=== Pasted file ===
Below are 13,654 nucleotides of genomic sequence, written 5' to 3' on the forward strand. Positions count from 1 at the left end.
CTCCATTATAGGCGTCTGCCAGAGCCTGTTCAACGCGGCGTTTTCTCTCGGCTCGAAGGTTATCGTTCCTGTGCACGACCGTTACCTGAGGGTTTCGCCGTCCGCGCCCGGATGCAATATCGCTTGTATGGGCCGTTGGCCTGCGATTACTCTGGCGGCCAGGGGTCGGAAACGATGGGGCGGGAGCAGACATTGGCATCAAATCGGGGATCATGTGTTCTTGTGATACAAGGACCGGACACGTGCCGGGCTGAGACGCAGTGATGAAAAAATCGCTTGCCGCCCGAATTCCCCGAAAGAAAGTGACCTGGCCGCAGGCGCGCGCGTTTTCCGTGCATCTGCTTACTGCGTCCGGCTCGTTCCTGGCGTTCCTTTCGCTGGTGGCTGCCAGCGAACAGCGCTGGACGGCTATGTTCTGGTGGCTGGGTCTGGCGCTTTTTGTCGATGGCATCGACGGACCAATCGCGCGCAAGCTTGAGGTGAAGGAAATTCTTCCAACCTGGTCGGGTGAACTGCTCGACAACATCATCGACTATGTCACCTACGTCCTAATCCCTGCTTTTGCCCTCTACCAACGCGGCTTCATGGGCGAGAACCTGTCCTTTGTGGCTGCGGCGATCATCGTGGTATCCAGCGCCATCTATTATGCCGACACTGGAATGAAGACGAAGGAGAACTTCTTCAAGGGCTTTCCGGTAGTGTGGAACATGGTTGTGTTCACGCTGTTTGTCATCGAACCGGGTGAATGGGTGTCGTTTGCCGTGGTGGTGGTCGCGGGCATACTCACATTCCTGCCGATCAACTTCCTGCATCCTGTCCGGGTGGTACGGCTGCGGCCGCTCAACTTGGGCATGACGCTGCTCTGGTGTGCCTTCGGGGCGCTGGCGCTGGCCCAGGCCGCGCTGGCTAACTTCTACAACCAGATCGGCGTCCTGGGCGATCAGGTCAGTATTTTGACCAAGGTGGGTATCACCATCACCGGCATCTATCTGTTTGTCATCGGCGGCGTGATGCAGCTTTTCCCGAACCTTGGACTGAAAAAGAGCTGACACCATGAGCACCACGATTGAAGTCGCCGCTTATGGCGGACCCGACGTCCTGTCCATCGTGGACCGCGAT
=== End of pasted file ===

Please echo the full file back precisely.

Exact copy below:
Below are 13,654 nucleotides of genomic sequence, written 5' to 3' on the forward strand. Positions count from 1 at the left end.
CTCCATTATAGGCGTCTGCCAGAGCCTGTTCAACGCGGCGTTTTCTCTCGGCTCGAAGGTTATCGTTCCTGTGCACGACCGTTACCTGAGGGTTTCGCCGTCCGCGCCCGGATGCAATATCGCTTGTATGGGCCGTTGGCCTGCGATTACTCTGGCGGCCAGGGGTCGGAAACGATGGGGCGGGAGCAGACATTGGCATCAAATCGGGGATCATGTGTTCTTGTGATACAAGGACCGGACACGTGCCGGGCTGAGACGCAGTGATGAAAAAATCGCTTGCCGCCCGAATTCCCCGAAAGAAAGTGACCTGGCCGCAGGCGCGCGCGTTTTCCGTGCATCTGCTTACTGCGTCCGGCTCGTTCCTGGCGTTCCTTTCGCTGGTGGCTGCCAGCGAACAGCGCTGGACGGCTATGTTCTGGTGGCTGGGTCTGGCGCTTTTTGTCGATGGCATCGACGGACCAATCGCGCGCAAGCTTGAGGTGAAGGAAATTCTTCCAACCTGGTCGGGTGAACTGCTCGACAACATCATCGACTATGTCACCTACGTCCTAATCCCTGCTTTTGCCCTCTACCAACGCGGCTTCATGGGCGAGAACCTGTCCTTTGTGGCTGCGGCGATCATCGTGGTATCCAGCGCCATCTATTATGCCGACACTGGAATGAAGACGAAGGAGAACTTCTTCAAGGGCTTTCCGGTAGTGTGGAACATGGTTGTGTTCACGCTGTTTGTCATCGAACCGGGTGAATGGGTGTCGTTTGCCGTGGTGGTGGTCGCGGGCATACTCACATTCCTGCCGATCAACTTCCTGCATCCTGTCCGGGTGGTACGGCTGCGGCCGCTCAACTTGGGCATGACGCTGCTCTGGTGTGCCTTCGGGGCGCTGGCGCTGGCCCAGGCCGCGCTGGCTAACTTCTACAACCAGATCGGCGTCCTGGGCGATCAGGTCAGTATTTTGACCAAGGTGGGTATCACCATCACCGGCATCTATCTGTTTGTCATCGGCGGCGTGATGCAGCTTTTCCCGAACCTTGGACTGAAAAAGAGCTGACACCATGAGCACCACGATTGAAGTCGCCGCTTATGGCGGACCCGACGTCCTGTCCATCGTGGACCGCGAT